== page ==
Sigal Samuel is an award-winning fiction writer, journalist, essayist, and playwright. Currently opinion editor at the Forward, she has also published work in the Daily Beast, the Rumpus, BuzzFeed, and Electric Literature. She has appeared on NPR, BBC, and Huffington Post Live. Her six plays have been produced in theaters from Vancouver to New York. Sigal earned her MFA in Creative Writing from the University of British Columbia. Originally from Montreal, she now lives and writes in Brooklyn. The Mystics of Mile End is her first novel.
Rachel Cordasco: Favorite writers? Favorite books?
Sigal Samuel: My favorite dead writer is Fyodor Dostoyevsky, who wrote Brothers Karamazov. My favorite living writer is Nicole Krauss, who wrote The History of Love. Which sometimes leads me to wonder: What sort of person would you get if you combined the two? And what sort of book would that person write? I don’t know, but it would probably be depressing as hell, in the most beautiful way possible.
RC: How has growing up in Canada and living in the U.S. informed your writing/general worldview?
SS: I grew up in Canada reading a lot of American books, and they always made it seem like the entire universe consisted of a few blocks in Brooklyn’s Park Slope plus a few blocks in Manhattan’s Upper West Side. When I wrote the first draft of my novel, I unselfconsciously set it in Montreal. By the time I sat down to write the second draft, I had moved to Brooklyn and was wondering whether I should move the whole story down here, too. Would that make my novel more marketable? Easier for American readers to relate to? Ultimately I decided that the world has enough Brooklyn books, and that I would trust readers to take an interest in something beyond their immediate surroundings. They haven’t let me down.
RC: I’m loving your debut novel, The Mystics of Mile End. What was the genesis of the book and how did that change as you wrote?
SS: My dad was a professor of Jewish mysticism and he taught me Kabbalah starting at a very young age. So I always knew I wanted to make use of those texts and ideas in a novel. (Or, to put it more accurately, I couldn’t not use them — telling me not to write about mystics would’ve been like telling me not to breathe oxygen.) I wanted to take these medieval religious ideas and bring them into a contemporary, secular, urban setting, so that I could explore the question: What would happen if someone like you or me tried to climb the Kabbalah’s Tree of Life as a way to reach God, right now, in 2015?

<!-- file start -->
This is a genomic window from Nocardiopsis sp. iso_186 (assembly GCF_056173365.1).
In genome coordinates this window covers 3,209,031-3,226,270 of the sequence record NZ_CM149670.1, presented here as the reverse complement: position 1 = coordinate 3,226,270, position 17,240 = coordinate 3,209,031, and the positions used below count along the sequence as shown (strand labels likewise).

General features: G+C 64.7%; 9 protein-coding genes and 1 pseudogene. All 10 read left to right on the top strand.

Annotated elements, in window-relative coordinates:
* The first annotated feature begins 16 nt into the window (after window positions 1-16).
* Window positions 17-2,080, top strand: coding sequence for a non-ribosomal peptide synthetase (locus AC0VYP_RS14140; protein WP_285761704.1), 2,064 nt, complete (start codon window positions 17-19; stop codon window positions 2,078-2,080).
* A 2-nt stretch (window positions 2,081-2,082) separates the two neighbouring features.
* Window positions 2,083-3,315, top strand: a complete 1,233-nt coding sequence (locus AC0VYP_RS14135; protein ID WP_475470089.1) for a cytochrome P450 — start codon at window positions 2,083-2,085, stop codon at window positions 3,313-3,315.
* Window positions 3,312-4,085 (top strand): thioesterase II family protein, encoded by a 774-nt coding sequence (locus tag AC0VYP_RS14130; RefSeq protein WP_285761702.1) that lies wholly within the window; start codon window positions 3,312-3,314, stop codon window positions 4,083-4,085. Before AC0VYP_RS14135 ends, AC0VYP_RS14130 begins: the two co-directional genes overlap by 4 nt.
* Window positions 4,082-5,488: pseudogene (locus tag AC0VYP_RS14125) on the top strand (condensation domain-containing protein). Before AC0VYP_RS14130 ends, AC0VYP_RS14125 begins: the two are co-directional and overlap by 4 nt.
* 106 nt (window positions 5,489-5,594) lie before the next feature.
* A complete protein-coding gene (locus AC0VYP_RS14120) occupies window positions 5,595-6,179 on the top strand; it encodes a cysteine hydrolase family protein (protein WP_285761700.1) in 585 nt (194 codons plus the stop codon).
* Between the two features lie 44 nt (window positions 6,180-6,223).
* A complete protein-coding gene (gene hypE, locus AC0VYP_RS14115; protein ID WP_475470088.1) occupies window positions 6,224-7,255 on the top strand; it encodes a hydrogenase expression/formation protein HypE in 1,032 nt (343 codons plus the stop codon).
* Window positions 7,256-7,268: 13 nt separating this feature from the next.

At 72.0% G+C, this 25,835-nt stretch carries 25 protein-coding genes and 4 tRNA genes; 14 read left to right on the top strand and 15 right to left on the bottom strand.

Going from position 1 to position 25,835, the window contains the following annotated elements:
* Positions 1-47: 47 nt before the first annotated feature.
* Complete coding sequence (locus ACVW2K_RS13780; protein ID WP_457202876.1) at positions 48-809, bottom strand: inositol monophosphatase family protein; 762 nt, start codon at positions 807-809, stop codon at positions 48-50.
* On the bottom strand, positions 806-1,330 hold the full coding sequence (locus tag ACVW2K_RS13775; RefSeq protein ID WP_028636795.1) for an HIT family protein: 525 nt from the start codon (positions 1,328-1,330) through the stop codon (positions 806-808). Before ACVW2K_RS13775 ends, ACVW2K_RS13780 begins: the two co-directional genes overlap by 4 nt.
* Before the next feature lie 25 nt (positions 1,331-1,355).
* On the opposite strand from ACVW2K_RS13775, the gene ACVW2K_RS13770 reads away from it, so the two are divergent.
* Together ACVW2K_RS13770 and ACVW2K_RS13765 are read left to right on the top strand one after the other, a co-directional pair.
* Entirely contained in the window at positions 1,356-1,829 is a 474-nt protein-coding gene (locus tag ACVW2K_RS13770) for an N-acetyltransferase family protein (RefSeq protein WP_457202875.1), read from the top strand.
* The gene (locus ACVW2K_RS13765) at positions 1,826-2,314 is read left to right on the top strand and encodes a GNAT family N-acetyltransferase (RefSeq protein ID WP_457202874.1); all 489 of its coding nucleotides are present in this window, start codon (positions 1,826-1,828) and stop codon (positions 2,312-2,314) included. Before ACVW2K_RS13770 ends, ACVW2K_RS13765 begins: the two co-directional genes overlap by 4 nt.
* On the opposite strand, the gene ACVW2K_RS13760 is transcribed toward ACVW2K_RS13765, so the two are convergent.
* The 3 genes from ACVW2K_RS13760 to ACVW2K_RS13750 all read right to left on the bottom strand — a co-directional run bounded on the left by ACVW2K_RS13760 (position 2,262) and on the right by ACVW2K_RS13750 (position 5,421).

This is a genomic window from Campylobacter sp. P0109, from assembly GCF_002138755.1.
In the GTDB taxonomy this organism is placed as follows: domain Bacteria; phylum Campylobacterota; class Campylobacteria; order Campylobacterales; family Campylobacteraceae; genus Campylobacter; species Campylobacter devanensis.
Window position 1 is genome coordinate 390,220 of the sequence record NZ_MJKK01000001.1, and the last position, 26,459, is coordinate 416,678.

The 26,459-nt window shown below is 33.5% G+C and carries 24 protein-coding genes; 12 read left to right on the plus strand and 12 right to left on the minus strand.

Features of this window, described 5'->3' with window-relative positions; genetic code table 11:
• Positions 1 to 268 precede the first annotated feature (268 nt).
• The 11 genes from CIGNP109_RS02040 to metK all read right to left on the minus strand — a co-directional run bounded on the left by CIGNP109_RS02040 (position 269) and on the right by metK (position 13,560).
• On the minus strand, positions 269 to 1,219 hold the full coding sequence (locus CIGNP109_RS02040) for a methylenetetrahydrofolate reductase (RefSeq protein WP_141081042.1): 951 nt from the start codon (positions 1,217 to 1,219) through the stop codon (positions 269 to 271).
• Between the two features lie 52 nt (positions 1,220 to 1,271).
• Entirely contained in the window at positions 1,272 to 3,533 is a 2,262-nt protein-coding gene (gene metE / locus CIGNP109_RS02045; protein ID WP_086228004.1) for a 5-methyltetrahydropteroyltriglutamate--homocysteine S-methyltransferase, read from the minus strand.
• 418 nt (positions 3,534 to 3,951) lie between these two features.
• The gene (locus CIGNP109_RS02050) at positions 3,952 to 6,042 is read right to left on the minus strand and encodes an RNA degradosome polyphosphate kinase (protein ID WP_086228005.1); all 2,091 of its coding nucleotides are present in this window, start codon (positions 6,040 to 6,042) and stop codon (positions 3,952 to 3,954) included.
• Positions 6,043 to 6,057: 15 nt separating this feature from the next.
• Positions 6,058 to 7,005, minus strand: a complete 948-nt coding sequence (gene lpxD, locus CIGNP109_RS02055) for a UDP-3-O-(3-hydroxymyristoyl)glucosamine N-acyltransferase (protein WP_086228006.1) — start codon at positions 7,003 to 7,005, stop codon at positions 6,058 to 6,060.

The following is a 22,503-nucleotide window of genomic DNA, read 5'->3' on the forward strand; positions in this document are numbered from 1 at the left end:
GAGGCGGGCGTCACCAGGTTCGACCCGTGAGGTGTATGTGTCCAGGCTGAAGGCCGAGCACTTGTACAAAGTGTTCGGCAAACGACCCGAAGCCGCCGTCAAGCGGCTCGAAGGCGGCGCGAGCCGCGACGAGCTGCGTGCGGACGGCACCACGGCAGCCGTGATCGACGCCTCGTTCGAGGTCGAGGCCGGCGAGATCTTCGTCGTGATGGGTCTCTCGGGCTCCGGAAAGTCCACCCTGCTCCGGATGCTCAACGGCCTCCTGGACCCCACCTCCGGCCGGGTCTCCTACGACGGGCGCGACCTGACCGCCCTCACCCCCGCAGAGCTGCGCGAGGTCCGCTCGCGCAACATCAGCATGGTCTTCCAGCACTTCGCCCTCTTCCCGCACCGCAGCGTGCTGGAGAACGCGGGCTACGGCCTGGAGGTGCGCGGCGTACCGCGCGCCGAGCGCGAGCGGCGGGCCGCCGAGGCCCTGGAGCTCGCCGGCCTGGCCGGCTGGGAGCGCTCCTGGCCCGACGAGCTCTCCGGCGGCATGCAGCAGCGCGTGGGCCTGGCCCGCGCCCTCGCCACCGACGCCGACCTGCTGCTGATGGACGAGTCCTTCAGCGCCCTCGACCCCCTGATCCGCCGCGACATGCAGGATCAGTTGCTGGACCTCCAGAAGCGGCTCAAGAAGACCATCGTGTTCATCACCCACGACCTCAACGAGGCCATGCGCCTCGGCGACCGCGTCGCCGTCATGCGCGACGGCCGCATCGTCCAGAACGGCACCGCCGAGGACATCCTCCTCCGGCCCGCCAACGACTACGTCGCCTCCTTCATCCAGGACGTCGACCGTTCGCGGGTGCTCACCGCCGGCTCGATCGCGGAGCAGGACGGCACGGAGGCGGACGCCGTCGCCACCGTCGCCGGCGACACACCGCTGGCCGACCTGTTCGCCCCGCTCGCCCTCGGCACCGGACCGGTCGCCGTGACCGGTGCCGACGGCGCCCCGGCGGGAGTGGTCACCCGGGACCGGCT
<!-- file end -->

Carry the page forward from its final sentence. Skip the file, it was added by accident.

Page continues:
I turned to J.D. Salinger’s Franny and Zooey often while writing, because I think he’s asking a similar question in that book, which is one of my favorites. But whereas Salinger uses two voices to tell his story, I found I needed a few more. I wanted to show a dysfunctional Jewish family falling under the sway of a dangerous mystical obsession, with each person getting the chance to tell their side of the story. Here are the four perspectives I ended up with: an endearingly nerdy little boy, an atheist middle-aged professor, a female college student who’s losing her mind, and the Montreal neighborhood they all live in — Mile End — which is home to hipsters and Hasidic Jews.
RC: How does working as an editor and writer at the Forward influence your fiction-writing and vice versa (or at all)?
SS: Working as a newspaper editor has cured me of the tendency to get too attached to my own passages, even (or especially) when they’re long meandering paragraphs full of very pretty sentences that don’t advance the plot. I used to find it impossible to cut those paragraphs. Now I’m so practiced at hacking away at other writers’ work that I know better than to protest “but I couldn’t possibly shorten that, this part simply can’t be cut!” An editor needs me to chop 10,000 words out of my book? I say, sure, no problem.
Caveat: In every book there will be at least one passage that you will fight to the death to keep. That’s good. Mine is on page 130.
RC: What advice would you give to aspiring authors?
SS: If you don’t see characters like yourself or your relatives represented in books, don’t assume that means you can’t write about such people. Assume the opposite! Why not write exactly those kinds of people? Instead of aiming for some mythic “neutral universal” (to borrow a phrase from Zadie Smith), trust that you will get at the universal through the particular.
RC: What’s your favorite Yiddish-ism?
SS: My favorite Yiddish-ism is “Verter zol men vegn un nit tseyln,” which means: Words should be weighted, not counted. The characters in my novel are all terrible communicators, and they’re constantly hoarding language, counting out each precious phrase they expend, as if they believe we’re each born with a finite stash of words inside us and as soon as we use them all up we’ll die. Actually, one of my characters believes that literally. I always want to tell him: Yes, by all means, weigh your words, consider them carefully, but don’t be so goddamn miserly!
Since my own Jewish family doesn’t actually come from Yiddish-speaking Eastern Europe — instead, we’re from India, Iraq and Morocco — I can’t leave without also giving you one of my favorite Arabic-isms. “Bukra fil mishmish” is an expression that literally translates to “tomorrow morning, you can have apricots.” Thing is, you can never really enjoy apricots the day after you pick them, because they turn to mush too fast. So when you say this phrase to someone, you’re sarcastically telling them: It ain’t gonna happen. Or, as a Brooklynite might say: Fuhgeddaboutit.